Forgotten Horrors: Monster A Go-Go!
Bad movie fans and critics alike often site Ed Wood’s legendary Plan 9 from Outer Space as the worst film of all time. They certainly have an argument based on writing, acting, directing, and just about every other conventional film element but one thing you can say for Plan 9, it was completed by the same crew that started it. In 1961, Wisconsin cult filmmaker Bill Rebane began production on a modest science fiction feature titled Terror at Half Day. Unfortunately, he ran out of funding somewhere around the 80% completed mark and filming was stopped. Four years later, another cult filmmaker, Herschell Gordon Lewis, was looking for a co-feature for his film Moonshine Mountain when he discovered the remains of Terror in a lab. Lewis, who had served as photographer on some of this footage, proceeded to cobble together everything he could salvage and filmed only the minimum amount of new material necessary to pad it out to feature length, a mercifully brief 65 minutes! According to the ad campaign for the retitled Monster a Go-Go, “an astronaut went up – a ‘guess what’ came down!” and a WTF? is what we ended up with!
Underscoring the film’s schizophrenic nature, the plot manages to somehow be both simplistic and convoluted at the same time. A capsule returning to Earth from a manned space flight goes off course and crash lands somewhere outside Chicago near the small town of Half Day. The astronaut pilot has become a mutated monster, apparently due to some experimental radiation protection spray, and goes on a killing spree. To fill out the screen time between attacks, scientists wander around in the woods, experiment in their lab, and have dinner while theorizing on what might have caused the transformation. At one point in the story, one of the major characters is suddenly killed and then replaced by a similar character that is supposed to be his brother. Two months have supposedly passed during which the brother has captured the monster, experimented on him, come close to developing a cure and then had him escape! This sounds like it might actually be interesting but none of it is shown on screen, it is just discussed in dialog between two scientists!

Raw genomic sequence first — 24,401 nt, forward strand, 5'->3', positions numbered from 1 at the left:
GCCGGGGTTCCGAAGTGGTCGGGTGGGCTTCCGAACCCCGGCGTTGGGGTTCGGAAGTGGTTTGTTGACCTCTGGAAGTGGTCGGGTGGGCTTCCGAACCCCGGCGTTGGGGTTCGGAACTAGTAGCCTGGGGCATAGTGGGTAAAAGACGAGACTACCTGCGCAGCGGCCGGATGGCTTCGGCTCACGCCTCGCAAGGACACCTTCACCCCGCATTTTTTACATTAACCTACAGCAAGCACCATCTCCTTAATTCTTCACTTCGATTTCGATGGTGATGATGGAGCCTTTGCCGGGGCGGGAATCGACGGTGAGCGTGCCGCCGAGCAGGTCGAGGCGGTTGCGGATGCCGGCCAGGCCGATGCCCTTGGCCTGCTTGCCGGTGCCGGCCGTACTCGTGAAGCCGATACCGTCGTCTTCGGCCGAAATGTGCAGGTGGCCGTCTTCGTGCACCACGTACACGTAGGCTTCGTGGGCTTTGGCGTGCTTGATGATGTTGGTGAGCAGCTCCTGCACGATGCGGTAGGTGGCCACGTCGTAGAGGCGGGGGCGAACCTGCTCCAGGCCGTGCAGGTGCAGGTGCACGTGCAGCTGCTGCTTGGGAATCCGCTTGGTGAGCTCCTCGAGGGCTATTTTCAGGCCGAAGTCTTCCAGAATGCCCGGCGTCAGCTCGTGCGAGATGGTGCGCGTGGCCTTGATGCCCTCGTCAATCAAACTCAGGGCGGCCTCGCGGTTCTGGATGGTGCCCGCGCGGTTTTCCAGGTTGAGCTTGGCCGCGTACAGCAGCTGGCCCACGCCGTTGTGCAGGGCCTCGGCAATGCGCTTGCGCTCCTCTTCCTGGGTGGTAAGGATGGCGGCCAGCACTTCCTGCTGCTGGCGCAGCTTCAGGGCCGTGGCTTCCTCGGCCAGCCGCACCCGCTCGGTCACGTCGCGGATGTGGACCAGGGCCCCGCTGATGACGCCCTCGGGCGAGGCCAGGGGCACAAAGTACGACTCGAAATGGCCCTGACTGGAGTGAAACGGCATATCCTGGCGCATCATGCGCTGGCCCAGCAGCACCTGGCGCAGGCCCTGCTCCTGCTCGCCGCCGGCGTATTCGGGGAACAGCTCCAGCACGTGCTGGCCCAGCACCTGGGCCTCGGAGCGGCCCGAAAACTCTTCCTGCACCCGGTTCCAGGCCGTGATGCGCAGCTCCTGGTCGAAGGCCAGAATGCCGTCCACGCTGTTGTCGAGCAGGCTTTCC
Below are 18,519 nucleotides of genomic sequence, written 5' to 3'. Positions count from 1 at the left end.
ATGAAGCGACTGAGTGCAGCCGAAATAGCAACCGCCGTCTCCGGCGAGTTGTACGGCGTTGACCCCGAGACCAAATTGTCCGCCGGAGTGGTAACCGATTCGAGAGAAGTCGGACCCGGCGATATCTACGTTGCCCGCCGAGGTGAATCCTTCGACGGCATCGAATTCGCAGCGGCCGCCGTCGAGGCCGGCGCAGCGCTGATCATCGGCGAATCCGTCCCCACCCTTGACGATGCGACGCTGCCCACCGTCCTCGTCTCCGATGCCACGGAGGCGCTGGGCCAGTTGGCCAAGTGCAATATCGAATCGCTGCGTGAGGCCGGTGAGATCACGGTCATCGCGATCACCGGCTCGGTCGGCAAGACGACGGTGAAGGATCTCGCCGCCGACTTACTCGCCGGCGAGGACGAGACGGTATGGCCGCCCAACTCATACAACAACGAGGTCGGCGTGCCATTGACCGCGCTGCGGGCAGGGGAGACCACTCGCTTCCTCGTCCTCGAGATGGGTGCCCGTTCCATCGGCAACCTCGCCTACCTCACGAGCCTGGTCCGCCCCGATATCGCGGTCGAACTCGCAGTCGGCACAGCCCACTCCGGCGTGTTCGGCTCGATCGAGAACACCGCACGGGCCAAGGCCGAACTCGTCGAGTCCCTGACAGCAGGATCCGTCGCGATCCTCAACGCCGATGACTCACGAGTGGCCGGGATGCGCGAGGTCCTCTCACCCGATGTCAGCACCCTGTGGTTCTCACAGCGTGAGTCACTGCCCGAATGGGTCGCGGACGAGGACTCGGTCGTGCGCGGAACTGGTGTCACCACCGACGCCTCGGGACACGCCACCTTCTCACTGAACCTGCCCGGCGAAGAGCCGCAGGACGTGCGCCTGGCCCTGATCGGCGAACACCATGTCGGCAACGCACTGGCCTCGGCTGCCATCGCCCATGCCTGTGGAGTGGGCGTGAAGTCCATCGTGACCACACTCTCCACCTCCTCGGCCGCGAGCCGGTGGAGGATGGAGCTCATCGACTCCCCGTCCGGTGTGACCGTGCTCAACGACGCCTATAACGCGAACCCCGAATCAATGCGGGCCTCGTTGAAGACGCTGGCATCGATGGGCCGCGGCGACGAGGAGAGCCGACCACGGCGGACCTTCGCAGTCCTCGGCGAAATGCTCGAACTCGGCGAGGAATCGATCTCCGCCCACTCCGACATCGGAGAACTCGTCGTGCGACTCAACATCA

As you might expect from a film with a production history this unusual, what ended up on the screen is a very mixed bag. On the plus side, the stark black and white photography is very good and helps to give the film some of the ’50’s science fiction flavor it seems to be going for. The sound recording is perfectly fine on some scenes and almost unintelligible in others. When one actor talks to someone over the radio, the disembodied voice sounds like it was recorded with the microphone in a tin can. The acting wavers between good and absolutely awful. In one early scene when the astronaut’s wife is told about her husband’s disappearance, the boy playing his son stares right past the actors talking to him and speaks directly to the camera as though it was the only other thing in the room! The main cast is surprisingly competent for a film of this budget; both Peter Thompson and June Travis were established actors but seem to have ended their careers on this picture!
One of the major detractions of the film is the special effects, or lack thereof. Exactly what portion of the effects were finished is hard to say but many scenes play out with the cast describing the gruesome condition of a body laying on the ground in front of them that is nothing more than an actor making a bizarre face! Henry Hite, a seven-foot-plus tall Vaudeville performer, was hired to play the mutated astronaut and looks pretty creepy staggering around in a silver space suit. Apparently no one could decide exactly how mutated he was supposed to be from scene to scene and his crusty-faced makeup changes from mild to extreme and back again with no regard for continuity. Hiring a tall actor to play the monster was not a bad idea given the financial constraints but apparently the prop man was not informed about the gimmick. When the crashed space capsule is discovered early on in the film, it is so small it looks like a child could barely fit inside it. This disparity was so obvious to Lewis that he played it up in the ads asking how a monster that big could fit in such a small capsule!
It is extremely difficult to judge the components of this film by the final product because there is almost no way to determine what was originally intended. The portions of Terror at Half Day that were completed appear to have been shot chronologically, which was a major break for Lewis, but this also meant the crucial element of an ending was missing. As it stands now, in what is possibly the most anticlimactic conclusion in film history, the monster is chased into a sewer system by a seemingly endless barrage of stock footage. As the combined forces of the military, police, fire departments and NASA scientists converge on the tunnel, all that is found is an empty space suit floating in the water. To add insult to injury, a pompous narrator then informs us that the astronaut and capsule were found landed safely on the other side of the globe and this monster probably never existed! I am willing to bet that during its limited theatrical run more than one soda, half eaten box of popcorn, and even theater seat was probably hurled at the screen at this point by angry patrons!
Monster a Go-Go is available on DVD from several sources and a special collector’s edition release is being planned by Bill Rebane. Perhaps this will finally reveal what Terror at Half Day was really supposed to be rather than leaving audiences hanging with this irritatingly unfinished version. As the hokey theme song Lewis added says – you may come from beyond the moon but to me, you’re just a goon, you better go, you monster, go!